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Opinions of Thursday, 4 May 2017

Columnist: Nana Yaw Osei, Minnesota, USA

President Akufo-Addo and the ghost names: Observer’s appraisal

“President Nana Addo Dankwa Akufo-Addo says the country has been saved the amount of GHC443 million following Finance Ministry's suspension of salary payment to some 26,589 workers in April, 2017” (Source:, May 1, 2017).

Congratulation Mr. President, this is a step in the right direction! Many Ghanaians have lamented over the rate of graduate unemployment in the country. The government of Ghana must embark on ‘operation save money and create jobs for the youth’. However, we must not limit operation save money to harmless teachers and other public sector workers. Every now and then, governments disturb teachers in particular with payroll monitoring survey. The government must focus on the salaries of public institution heads to save funds.

Trait leadership theory claims that when there is a wide gap between intelligent quotients (IQ) of a leader and that of his followers, it leads to counter-production. In the same way when there is a wide gap between the salary of a leader and that of his subordinates, counter-production cannot be overlooked. It is upon this assumption that President Akufo-Addo and his economic management team must immediately employ about 1000 graduates into public organisations by decreasing the salaries of the Chief Executive Officers (CEOs) of state institutions as well as that of their deputies.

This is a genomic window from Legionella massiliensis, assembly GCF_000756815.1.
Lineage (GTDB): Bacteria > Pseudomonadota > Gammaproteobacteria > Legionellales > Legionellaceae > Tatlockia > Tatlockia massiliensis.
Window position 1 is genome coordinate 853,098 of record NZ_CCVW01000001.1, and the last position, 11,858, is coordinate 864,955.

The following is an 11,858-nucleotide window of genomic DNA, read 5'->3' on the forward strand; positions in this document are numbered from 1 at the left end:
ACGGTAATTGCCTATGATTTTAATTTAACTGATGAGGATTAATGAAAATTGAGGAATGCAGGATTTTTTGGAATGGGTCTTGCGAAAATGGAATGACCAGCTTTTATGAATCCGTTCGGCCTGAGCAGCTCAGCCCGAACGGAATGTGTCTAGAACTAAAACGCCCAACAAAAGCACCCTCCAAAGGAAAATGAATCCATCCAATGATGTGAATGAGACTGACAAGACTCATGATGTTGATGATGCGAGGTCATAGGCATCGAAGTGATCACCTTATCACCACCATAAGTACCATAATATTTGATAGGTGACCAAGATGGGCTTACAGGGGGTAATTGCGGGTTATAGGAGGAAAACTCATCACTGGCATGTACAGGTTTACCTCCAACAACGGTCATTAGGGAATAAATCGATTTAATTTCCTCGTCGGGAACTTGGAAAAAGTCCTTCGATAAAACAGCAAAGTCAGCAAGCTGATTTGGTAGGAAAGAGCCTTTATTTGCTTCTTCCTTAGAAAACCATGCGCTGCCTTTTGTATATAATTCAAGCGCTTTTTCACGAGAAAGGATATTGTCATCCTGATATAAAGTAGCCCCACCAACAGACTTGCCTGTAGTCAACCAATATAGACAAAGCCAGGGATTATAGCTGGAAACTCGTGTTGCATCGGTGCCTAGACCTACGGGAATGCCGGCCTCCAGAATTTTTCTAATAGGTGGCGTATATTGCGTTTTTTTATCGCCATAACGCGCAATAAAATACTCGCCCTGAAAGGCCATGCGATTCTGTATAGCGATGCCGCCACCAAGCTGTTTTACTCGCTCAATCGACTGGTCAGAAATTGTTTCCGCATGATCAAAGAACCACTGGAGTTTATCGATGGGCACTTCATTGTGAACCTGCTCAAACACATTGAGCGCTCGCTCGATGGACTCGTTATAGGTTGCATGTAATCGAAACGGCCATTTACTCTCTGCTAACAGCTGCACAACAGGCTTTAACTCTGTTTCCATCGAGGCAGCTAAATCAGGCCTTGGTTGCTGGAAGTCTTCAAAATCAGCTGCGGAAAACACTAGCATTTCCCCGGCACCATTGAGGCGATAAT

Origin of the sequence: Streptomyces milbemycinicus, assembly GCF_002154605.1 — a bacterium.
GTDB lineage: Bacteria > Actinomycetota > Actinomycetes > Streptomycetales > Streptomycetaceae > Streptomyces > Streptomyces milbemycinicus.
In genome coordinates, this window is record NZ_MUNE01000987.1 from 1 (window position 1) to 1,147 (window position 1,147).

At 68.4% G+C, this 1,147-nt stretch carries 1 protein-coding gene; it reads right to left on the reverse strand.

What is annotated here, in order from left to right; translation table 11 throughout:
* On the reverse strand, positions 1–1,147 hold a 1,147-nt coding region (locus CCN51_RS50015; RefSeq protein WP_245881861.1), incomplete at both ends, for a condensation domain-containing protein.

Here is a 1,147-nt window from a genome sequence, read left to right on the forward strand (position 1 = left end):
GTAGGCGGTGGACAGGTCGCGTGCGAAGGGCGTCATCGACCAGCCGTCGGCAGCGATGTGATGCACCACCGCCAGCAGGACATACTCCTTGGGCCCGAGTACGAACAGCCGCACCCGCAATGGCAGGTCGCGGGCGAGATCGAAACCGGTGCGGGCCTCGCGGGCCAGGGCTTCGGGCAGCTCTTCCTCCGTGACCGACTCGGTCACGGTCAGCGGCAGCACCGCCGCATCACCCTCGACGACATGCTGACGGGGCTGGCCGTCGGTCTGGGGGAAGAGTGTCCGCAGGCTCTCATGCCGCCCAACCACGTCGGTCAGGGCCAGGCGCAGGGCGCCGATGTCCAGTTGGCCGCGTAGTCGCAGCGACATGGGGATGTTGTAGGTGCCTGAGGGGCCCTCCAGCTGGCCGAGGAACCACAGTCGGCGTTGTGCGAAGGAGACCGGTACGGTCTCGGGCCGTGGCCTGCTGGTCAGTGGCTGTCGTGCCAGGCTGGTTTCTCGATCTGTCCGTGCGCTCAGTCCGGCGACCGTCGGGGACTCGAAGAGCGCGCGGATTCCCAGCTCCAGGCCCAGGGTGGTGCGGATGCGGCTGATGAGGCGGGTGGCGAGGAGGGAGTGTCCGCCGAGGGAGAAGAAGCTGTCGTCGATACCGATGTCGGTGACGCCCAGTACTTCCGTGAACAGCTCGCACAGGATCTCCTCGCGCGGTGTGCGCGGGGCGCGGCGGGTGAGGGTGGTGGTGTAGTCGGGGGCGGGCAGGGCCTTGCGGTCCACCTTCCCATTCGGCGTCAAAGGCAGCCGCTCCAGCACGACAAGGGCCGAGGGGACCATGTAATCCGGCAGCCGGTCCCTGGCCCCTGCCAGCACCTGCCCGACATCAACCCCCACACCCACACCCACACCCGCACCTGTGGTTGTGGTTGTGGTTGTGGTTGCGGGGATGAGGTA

Per Professor Dora Francisca Edu-Buandoh’s committee report, the CEO of COCOBOD takes home GHC 75,102 ($18,096.7), his deputy GHC 42,000 ($10,120) per month. Other monthly salaries are, the Governor of Bank of Ghana: GHC 89,909 ($ 21,664.8), the CEO of Ghana Revenue Authority: GHC 88,102 ($21,229.3), SSNIT CEO: GHC 76,606 ($18,459.2), CEO of Agricultural Development Bank: GHC 68,707 ($16,555), CEO of National Investment Bank: GHC 65000 ($15662), CEO of Bulk oil storage and transportation company limited: GHC 62,000 ($14,939.7), CEO of TOR: GHC 56,000 ($13,493.9), CEO of Ghana Commercial Bank: GHC 55000 ($13,253.0) and CEO of EOCO: GHC 44909 ($10821.4). (Source: March 30, 2017).

So Mr. President the focus must not only be on the payroll of innocent civil servants. What is more irritable is that the president himself - with all these insults, stress and abuse - takes GHC 30359 ($7,315.4) per month.

The foregoing salary information of state institution heads present some hunches. What kind of managerial expertise are these CEOs bringing on board? How much would the father of scientific management himself, F. W. Taylor have taken? Who are responsible for these huge salaries? Are these not the same attitudes that collapsed Nkrumah’s public corporations? A monthly salary of a High School graduate teacher with a masters’ degree in management with about 15 years teaching experience at Royal New Drobo Secondary School (RONEDRESS) is about GHC 1500 ($ 361.4). A masters’ degree holder deputy CEO at COCOBOD with the same 15 years of experience smiles home with $10,120 monthly. This is unacceptable. Besides, about $8000 salary gap between COCOBOD CEO and his deputy is not appropriate as it could affect job performance.